Susanne Hodgson

Susanne Hodgson

I am an Academic Clinical Lecturer in Infectious Diseases & Microbiology at the University of Oxford with a research interest in the development of novel vaccines.

Location United Kingdom


  • A good question! In some of the phase 3 studies participants have been completing weekly testing to check for asymptomatic infection - this will provide important information to assess whether these vaccines prevent infection as well as severe disease.

  • The current results that have been released in the press show the vaccines work but the big question is how long the protection last for. Mass vaccinations with an efficacious vaccine are likely to be effective at reduces disease and death but if immunity wanes quickly (e.g. within a year) then we may see cases rising again. if this happens further booster...

  • A great point! Such trials will only be given approval to be conducted if sites can show they have stringent processes in place to prevent the release of the challenge agent into the community.

  • Good question! The narcolepsy link was not known prior to release so I imagine individuals with narcolepsy were vaccinated. I've not seen any reports of problems in this group.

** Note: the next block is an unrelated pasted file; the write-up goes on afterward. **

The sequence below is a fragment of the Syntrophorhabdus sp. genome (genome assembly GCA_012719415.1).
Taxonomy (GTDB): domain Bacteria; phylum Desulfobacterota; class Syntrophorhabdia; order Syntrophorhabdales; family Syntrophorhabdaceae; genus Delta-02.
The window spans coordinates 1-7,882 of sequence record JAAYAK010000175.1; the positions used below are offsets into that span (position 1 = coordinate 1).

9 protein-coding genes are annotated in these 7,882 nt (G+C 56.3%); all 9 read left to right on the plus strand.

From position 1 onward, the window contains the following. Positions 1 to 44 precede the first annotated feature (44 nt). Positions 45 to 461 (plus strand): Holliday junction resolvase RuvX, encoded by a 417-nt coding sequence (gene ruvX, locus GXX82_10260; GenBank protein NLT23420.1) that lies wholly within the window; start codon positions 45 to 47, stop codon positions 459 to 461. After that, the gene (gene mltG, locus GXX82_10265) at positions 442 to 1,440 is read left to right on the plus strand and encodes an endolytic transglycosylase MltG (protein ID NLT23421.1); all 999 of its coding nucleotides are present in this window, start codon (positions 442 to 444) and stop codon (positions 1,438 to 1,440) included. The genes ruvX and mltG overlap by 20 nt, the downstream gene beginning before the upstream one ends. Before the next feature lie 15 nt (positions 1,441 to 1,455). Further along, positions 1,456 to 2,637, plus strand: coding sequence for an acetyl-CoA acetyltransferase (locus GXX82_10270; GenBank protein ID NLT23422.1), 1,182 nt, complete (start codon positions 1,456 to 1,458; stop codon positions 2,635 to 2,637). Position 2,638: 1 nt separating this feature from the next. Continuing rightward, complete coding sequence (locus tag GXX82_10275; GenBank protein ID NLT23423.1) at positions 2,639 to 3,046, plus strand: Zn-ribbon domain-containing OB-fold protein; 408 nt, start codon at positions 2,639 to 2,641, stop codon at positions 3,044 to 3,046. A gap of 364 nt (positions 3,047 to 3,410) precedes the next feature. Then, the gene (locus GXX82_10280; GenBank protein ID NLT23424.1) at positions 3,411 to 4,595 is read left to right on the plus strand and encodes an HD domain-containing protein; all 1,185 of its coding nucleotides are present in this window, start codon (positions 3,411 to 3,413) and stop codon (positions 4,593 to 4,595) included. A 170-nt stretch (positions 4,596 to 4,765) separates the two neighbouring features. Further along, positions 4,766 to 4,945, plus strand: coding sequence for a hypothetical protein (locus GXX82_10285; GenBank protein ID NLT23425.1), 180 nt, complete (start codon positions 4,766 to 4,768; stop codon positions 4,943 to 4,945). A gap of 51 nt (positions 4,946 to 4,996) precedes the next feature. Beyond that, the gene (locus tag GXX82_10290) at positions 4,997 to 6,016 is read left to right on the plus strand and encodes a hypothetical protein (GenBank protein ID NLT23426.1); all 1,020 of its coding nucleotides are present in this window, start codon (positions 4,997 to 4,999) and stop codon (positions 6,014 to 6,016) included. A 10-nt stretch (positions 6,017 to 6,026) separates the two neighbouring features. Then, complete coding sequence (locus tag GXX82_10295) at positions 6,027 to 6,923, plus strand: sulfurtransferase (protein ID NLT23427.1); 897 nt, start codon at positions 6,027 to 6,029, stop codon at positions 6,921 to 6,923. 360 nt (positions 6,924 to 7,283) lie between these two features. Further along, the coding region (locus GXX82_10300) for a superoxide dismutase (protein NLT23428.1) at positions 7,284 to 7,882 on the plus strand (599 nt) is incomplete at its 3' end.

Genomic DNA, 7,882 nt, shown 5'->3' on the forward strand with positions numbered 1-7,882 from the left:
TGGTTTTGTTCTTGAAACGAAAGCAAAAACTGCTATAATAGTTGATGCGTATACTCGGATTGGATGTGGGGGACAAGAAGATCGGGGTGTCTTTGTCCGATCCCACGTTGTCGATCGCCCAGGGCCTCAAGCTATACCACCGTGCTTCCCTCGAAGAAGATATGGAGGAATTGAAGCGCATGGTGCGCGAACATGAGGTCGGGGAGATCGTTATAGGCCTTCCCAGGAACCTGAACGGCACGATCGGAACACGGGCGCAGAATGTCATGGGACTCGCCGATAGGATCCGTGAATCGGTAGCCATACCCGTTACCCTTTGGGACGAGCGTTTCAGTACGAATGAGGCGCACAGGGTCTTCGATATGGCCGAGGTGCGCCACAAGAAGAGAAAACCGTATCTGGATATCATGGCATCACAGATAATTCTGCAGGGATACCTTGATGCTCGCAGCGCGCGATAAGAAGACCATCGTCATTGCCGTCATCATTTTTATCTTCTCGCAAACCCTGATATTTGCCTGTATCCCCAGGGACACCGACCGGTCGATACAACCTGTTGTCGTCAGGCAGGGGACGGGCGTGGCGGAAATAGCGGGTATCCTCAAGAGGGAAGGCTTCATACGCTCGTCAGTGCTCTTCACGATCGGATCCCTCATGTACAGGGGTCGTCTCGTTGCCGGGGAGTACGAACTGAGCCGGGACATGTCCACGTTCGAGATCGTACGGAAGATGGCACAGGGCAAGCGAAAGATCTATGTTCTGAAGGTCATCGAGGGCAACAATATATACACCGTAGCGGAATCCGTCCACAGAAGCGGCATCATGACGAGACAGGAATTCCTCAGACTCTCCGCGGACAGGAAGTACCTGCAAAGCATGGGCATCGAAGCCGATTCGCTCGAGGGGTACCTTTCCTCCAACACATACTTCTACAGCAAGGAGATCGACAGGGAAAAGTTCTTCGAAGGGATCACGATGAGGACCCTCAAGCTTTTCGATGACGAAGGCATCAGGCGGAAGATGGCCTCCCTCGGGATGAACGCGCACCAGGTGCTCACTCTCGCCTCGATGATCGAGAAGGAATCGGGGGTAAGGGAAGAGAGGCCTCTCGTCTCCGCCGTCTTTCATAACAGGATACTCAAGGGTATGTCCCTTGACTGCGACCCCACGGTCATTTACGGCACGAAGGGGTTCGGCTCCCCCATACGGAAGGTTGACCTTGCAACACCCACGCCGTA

• Pandemerix is not currently used. However, the strain H1N1 is used in the UK flu vaccine for 2020 season.

  • Pandemerix was tested in children and licensed in children. Nacrolepsy did not present immediately but instead in the months and years after vaccination. In the case of flu vaccines, populations not at the highest risk (children) are often vaccinated to prevent transmission in older more vulnerable populations.

  • Welcome to course! Great to see so many people here from such diverse backgrounds. I do hope you enjoy the course. BW Susanne

  • It is great to see so many people joining the course rom all over the world. We really hope you enjoy it and find it useful.

  • Elimination means stopping the transmission of a disease in a specific geographic area or country, but not worldwide. Disease eradication is the permanent reduction of a disease to zero cases through deliberate measures such as vaccines. Polio is only eliminated as there is some ongoing transmission and new cases.

    Each WHO region can consider certification...

  • Hi Sekerani - answers to questions 2 and 3 will become clear later in the course! Re Q1, most important issues are development costs, identifying a correlate of vaccine efficacy in the lab so add vaccine development and screening.

  • Wonderful to hear, thanks Carol

  • Thanks Charlotte, that is very interesting to know.

  • Sorry to hear this Eric - I can hear the video fine on my laptop - maybe check your settings?

  • Thanks for your comment Evelyn. I'm not aware of any situations where individuals have compulsory vaccination, even in health care settings. At all times consent is required for vaccination. Some institutions may however have consequences for individuals who decline vaccination (e.g. not able to work in certain health care settings or have places in nursery...

  • Interesting and valid points Evelyn. Unfortunately vaccinology, as with most health care is not immune from political influence.